The idea that evil is subjective has fascinated Julia Shaw, PhD for years. In her new book, Making Evil, Shaw, an honorary research associate in the Department of Psychology at University College London, explores the science behind this sentiment. What makes “good” people follow “evil” orders, or simply do nothing while atrocities are committed?
This interview has been edited and condensed for clarity.
Medium: There are countless examples of “good” people becoming “evil” accomplices, from children joining in the taunting of an outsider in the playground, to the horrors of the Holocaust, which was famously said to have involved “one million accomplices.” What makes people comply?
Julia Shaw: Following orders is the default human tendency, so if there’s someone in authority, or someone who has authority over you, then you are likely to follow their orders, unless you are in danger. That’s for a host of social reasons, not the least of which is that we are generally trusting of our fellow humans and if we’ve placed them in a position of responsibility — a political office, for example — then we trust the decisions they are making are not going to break social norms or moral values.
It’s also a lot of work to stand up against authority and think for ourselves in a situation when we feel we don’t have to, so we quite readily outsource immorality as our brains are effectively a bit lazy and are constantly trying to conserve resources.
What does it take to avoid becoming an accomplice?
There are three things you can do. The first is to learn about things and prepare yourself when times are good for when times are bad. We should be thinking about what our morality is and how we would behave in the face of atrocity or difficult moral situations, in case they occur. It’s quite a fun activity and you can only win from trying to understand your own morality better.
The second thing you can do is “foster heroic imagination,” which is an idea of psychological scientist Philip Zimbardo. So you can picture yourself swimming against the tide of “evil” and going out of your way to do good things for other people — playing the hero.
The third thing is to make sure that when you are in a situation requiring morally challenging decisions, that you deliberately fight the urge to give in and go with the flow. In other words, you resist compliance and you make an active call, whether you comply with orders or you’re going to do something other than passively accepting them. This means you’re activating higher order thinking and fighting neuro laziness. If you don’t, you may live to regret it and others may just not live at all. That’s the really dark side of compliance.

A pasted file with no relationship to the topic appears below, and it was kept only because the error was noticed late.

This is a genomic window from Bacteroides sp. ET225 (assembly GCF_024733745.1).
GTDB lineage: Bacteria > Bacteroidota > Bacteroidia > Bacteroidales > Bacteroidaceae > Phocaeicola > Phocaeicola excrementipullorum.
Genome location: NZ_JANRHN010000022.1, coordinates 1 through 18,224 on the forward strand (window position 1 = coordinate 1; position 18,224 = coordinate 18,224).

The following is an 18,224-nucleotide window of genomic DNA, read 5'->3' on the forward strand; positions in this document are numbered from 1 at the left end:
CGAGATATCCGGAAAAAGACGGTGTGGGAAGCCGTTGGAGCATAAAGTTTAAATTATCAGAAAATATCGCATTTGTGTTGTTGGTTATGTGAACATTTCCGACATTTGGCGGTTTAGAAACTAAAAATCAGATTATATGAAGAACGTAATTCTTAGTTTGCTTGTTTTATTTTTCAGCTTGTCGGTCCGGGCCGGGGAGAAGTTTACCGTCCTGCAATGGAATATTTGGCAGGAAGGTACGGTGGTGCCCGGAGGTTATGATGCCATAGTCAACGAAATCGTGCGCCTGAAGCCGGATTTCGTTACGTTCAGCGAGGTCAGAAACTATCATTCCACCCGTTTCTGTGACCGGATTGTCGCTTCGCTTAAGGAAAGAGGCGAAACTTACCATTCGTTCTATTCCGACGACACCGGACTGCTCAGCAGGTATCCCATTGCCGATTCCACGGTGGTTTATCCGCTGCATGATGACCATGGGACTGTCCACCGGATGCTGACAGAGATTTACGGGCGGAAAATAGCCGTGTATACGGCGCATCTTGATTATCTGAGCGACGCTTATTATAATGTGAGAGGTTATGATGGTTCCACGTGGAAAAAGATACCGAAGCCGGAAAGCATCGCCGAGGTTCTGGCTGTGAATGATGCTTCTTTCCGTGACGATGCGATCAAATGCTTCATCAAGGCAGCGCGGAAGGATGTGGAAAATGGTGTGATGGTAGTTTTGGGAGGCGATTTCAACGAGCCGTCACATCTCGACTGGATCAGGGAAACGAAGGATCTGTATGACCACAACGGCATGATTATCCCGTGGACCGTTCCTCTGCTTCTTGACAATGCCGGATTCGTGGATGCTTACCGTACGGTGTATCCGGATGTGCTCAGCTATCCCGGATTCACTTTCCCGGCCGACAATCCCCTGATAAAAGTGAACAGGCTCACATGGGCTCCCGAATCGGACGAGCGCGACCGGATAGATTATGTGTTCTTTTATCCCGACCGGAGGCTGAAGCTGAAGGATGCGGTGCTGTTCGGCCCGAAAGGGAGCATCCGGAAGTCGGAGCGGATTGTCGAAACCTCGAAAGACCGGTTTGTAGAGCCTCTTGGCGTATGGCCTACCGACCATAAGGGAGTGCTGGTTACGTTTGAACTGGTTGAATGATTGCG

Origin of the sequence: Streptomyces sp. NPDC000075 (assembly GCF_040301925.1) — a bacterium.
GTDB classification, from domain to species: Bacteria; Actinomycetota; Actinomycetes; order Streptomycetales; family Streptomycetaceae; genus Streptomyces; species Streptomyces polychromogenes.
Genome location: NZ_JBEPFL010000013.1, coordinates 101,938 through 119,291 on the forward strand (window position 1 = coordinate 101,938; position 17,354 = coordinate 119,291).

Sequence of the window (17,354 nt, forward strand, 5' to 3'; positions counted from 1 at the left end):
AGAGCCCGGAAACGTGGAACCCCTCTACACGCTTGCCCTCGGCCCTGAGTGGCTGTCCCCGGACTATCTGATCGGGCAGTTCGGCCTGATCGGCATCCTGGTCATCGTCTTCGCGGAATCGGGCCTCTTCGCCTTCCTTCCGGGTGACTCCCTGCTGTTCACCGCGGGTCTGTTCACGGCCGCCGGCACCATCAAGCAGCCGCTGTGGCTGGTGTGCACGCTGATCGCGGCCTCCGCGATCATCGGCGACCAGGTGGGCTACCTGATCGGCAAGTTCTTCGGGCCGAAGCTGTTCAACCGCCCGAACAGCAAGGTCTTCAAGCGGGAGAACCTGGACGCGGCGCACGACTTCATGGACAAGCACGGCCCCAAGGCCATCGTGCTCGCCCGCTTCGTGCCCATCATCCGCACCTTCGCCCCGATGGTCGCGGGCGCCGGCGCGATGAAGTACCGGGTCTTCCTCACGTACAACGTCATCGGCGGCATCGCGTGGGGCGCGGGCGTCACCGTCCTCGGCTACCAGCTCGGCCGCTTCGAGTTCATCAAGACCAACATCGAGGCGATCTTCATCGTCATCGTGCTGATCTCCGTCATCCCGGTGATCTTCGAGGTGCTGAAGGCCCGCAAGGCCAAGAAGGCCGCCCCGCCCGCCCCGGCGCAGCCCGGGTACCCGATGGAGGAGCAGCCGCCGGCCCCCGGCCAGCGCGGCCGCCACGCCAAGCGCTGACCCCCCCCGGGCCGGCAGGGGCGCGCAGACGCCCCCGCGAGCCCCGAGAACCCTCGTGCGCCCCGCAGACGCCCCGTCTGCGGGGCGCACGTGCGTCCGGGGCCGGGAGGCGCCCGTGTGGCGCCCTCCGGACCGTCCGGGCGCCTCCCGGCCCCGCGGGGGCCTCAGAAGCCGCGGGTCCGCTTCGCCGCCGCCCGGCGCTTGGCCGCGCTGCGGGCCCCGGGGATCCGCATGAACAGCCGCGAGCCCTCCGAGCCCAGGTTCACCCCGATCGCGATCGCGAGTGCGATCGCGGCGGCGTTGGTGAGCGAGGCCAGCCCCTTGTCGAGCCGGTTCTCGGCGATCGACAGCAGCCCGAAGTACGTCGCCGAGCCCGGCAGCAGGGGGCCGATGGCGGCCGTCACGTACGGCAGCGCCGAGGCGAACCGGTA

Does the internet make us lazier and more likely to be complicit?
Certainly. Internet trolling is a good example and this behavior goes far beyond echo chambers. People have always surrounded themselves with people who think the same way as they do, but what’s new is the size of the tribes online, which can spread problematic views. So if you have a very deviant view that’s racist, xenophobic, or extremely right wing, you are almost guaranteed to be able to find someone online who shares that view, which can amplify it. Deviant views become more justified online and it’s more likely people will express those hateful opinions if others are doing so as well. This, in turn, makes it more likely that some people will silently accept their presence, with the difficult alternative being standing up publicly against a group.
How has the internet amplified hate speech?
You can be more unfiltered online when you’re communicating with people who think like you, you might actually let even more deviant ideas shine than if you met them in person. It’s possible that the internet makes it more likely for people to find each other and to realize they have the same horrible views. There’s no need to meet someone in person for social influence to take place and for real harm to happen in the real world.
Infamous murderers and dictators are often said to be “inhuman” because of the harm they inflicted. Do “evil” individuals start as average people?
People have often called politicians “evil,” which is a catastrophic argument, because it elevates them beyond the realm of humans, which almost deifies them in a weird way and shuts down meaningful conversation. So if we really think someone is doing terrible things, or has the capacity to do them, to call them evil is to shut down the conversation, and is the worst thing we can do.
Average people could become like Adolf Eichmann — one of the organizers of the Final Solution who famously argued that he was “just following orders” when he sent Jews to their deaths — but it is unlikely. We think of those who murder others, or help in the murder of others, as nonhuman and that’s simply not the case. In fact, the people who end up being capable of doing great harm are much, much more like you and I than you might think. That’s a large premise of the book.
We all have the fundamental tendencies in us to create harm, but it’s how those manifest in our daily behavior and how we control them that’s an individual thing. Unlike in films, there’s no such thing as good versus evil in real human beings — and it’s important to remember that we’re not less than human or more than human either — that thinking can lead to harmful cults.
What have you learned from writing ‘Making Evil’?
I think the word “evil” is lazy, and dehumanizing. I started writing knowing I had a problem with the concept of evil and calling people monsters. Now, I feel entirely confident that we have so much in common and that all of us could be this thing called evil. It’s a positive thing for ourselves and humanity that everyone has a dark side, as it can make us empathize with people such as criminals, whom we often write off and dehumanize.